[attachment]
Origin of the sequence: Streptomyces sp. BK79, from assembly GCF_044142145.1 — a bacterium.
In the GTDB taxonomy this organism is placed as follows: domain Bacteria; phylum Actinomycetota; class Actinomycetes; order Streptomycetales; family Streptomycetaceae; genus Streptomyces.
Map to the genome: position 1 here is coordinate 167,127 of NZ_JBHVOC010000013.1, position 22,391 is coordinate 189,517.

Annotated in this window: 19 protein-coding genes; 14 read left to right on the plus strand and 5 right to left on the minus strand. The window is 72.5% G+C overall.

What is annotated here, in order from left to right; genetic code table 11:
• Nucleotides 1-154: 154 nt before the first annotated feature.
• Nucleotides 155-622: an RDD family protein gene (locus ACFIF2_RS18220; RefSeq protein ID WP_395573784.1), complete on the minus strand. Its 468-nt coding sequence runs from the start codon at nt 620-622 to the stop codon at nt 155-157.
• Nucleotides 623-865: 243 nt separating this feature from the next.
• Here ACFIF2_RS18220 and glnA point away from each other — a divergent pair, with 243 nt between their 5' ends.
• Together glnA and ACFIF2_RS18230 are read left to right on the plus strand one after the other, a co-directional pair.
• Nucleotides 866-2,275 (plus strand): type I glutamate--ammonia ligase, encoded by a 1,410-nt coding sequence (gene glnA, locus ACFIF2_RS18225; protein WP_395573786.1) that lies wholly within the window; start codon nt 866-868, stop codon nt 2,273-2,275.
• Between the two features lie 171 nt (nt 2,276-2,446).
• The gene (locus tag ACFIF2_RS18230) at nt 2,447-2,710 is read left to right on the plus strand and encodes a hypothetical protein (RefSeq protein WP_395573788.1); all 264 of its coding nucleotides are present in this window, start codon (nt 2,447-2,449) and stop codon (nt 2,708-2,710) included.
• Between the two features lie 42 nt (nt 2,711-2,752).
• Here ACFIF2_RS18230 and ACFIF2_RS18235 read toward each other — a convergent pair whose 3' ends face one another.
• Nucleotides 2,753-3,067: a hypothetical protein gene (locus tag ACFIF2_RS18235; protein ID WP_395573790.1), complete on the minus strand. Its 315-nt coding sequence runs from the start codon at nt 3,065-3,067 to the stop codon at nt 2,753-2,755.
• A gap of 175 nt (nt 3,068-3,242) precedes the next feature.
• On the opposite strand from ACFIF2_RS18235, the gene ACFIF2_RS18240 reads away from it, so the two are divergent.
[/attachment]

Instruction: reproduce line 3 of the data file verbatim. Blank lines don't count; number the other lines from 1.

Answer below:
Map to the genome: position 1 here is coordinate 167,127 of NZ_JBHVOC010000013.1, position 22,391 is coordinate 189,517.